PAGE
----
I paid a visit to a pharmacy in Fira where a very kind Greek woman helped me purchase what I hope was Grecian benadryl and anti-itch cream. The “Greek-adryl” box was entirely in Greek and her only counsel on the drug was to take it for 5-6 days. I didn’t know the dosage or whether the stuff was non-drowsy or what, so I resigned to only taking it at bedtime, wherein I seemed to conclude that it was in fact the drowsy version. It worked wonders on our final flight home in which Joe tells me there was some serious turbulence and a lightening storm that I completely missed. 😀
The anti-itch cream made me laugh as it was in Greek and Grenglish? My favorite part of the tube is where it read that the cream helps with “the itch of elderly people” followed directly by “contact with jellyfish.” It was most comforting to know that if I came in contact with either an old person or a jellyfish, I was covered itch-wise.
That’s our story! All in all, a very happy honeymoon!
As they say in Greece, “Cheers” or “Yah-mas!”
By Deanne M. Schultz, @DMSwriter
Now that Jess is gone for a couple weeks, it’s a good time to talk about pom-poms. Specifically the kind worn on the ends of shoes. If your grandma knitted her own slippers, she may have stuck pom-poms on the toes just for a sassy affectation, happy about the way they bobbled around as she did her housework.
For those of you who don’t know, Joe and Jess are on their honeymoon in Greece, and if they hit the right part of Athens, they’ll see men wearing pom-poms on their shoes. These guys goose-step around, too, which only adds to their allure. Thankfully there’s no ouzo involved.
When we were in Athens a few years ago, we spotted these guys at Syntagma Square. Our tour guide told us that they were Evzones, members of an elite force that guarded the Tomb of the Unknown Soldier. And man, were they serious about their duty. They marched back and forth with such ramrod precision that I felt slouchy and undignified in their presence. When they met at the top of the stairs and executed an abrupt turn and marched down, a lady in our group grabbed her camera and started snapping away.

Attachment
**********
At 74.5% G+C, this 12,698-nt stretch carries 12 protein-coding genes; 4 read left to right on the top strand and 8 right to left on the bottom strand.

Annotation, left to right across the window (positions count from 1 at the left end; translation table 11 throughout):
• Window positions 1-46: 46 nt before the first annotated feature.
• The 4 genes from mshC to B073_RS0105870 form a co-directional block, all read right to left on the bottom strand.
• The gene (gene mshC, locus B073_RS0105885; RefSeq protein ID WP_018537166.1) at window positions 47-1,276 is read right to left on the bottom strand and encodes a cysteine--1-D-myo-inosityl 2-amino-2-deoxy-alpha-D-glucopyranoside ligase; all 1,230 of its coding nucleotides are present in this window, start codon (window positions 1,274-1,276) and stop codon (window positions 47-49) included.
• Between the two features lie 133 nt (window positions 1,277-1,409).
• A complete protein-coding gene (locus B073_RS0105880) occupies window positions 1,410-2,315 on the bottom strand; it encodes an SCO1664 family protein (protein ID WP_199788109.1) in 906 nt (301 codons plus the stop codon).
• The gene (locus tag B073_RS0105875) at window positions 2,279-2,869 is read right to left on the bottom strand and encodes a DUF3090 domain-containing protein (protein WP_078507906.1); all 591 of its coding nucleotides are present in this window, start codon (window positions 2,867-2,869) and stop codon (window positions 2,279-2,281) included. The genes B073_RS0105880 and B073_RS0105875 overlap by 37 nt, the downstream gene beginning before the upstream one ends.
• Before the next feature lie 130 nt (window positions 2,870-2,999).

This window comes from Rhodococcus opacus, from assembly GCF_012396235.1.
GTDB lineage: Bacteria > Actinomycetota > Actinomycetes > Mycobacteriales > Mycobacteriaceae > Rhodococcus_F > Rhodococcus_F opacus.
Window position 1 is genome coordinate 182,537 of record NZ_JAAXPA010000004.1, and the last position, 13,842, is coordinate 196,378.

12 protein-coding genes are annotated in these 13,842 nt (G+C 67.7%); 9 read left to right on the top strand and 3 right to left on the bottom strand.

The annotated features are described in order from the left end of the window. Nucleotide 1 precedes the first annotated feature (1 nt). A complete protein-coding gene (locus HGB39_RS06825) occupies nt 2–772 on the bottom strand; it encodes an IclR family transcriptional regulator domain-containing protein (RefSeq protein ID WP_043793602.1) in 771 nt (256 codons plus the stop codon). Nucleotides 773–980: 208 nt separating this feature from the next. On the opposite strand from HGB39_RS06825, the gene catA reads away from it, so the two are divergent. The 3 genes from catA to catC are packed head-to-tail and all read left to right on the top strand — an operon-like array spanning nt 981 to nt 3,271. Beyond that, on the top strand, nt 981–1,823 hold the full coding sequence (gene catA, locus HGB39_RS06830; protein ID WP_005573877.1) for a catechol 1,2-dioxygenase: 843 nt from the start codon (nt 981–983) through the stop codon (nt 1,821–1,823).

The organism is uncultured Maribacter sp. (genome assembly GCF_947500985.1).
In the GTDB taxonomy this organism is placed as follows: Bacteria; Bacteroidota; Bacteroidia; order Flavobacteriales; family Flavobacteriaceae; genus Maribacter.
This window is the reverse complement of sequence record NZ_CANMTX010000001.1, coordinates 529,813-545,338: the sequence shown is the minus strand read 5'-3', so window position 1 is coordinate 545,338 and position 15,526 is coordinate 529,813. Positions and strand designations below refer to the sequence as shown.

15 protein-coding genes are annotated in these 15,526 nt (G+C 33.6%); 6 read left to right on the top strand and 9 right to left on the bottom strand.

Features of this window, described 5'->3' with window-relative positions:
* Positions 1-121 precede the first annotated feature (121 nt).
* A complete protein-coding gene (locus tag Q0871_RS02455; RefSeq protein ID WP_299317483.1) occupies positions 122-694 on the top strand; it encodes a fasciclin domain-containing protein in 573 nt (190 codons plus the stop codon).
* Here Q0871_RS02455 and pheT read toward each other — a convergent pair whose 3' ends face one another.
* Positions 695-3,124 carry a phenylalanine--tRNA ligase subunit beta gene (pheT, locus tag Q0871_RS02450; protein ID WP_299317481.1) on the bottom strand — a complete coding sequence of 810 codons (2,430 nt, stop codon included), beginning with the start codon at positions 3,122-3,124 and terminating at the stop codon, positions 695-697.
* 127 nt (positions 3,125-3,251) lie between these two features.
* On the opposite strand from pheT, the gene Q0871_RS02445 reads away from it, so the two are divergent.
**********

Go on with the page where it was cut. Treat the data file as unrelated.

Woe be unto her, because the Evzones kept goose-stepping rigidly forward, plowing right past Camera Lady, who almost bit the dust in her zeal to get a good shot. I imagined her, limp and bloodied on the sidewalk, a fuzzy pom-pom sticking out of her nose.
Really, what was the deal with those things? They seemed frivolous and unnecessary, almost humorous when compared with the semi-automatics the Evzones carried. Now those babies I took seriously. They elevated the goose-stepping to a don’t-mess-with-me meanness that made me gulp.
And when I found out that the Evzones’ shoes weigh seven pounds and have nails under their soles?
Boy, Camera Lady was just lucky to be alive, is what I thought.
Our tour guide told us that in the 1800s, when the Evzones prepared for combat, they would hide knives under the pom-poms. If they were captured in battle – fwip! – out came the knife, ready for action.
Cool, I thought, mentally elevating the status of the lowly pom-pom to Fuzzy Defender of the Faith. Someone else in our group, a Mr. Historical Know-It-All, challenged our tour guide, saying he heard the pom-poms were used to keep water from leaking in the seams of the shoes. Sorry, buddy, I thought. Water leaking in?? What a yawner. Knives were much more interesting, and gave the soldiers a sinister presence. Water leaking in made them sound like practical gardeners.
So, Jess and Joe, if you’re reading this, head on over to Syntagma Square and check out the Evzones. Hoist an ouzo in their honor, and if you’re secure in your manhood, stick some pom-poms on your shoes when you get home.
Just don’t goose-step around the front yard.
Deanne M. Schultz is currently working on The Green Hornet Suit and Other Musings, a book that takes a wry look at life as she sees it. Her hope is that her writing inspires and helps others, moving them to connect with those around them. She blogs at dmswriter – witty weekly writing to inform and entertain.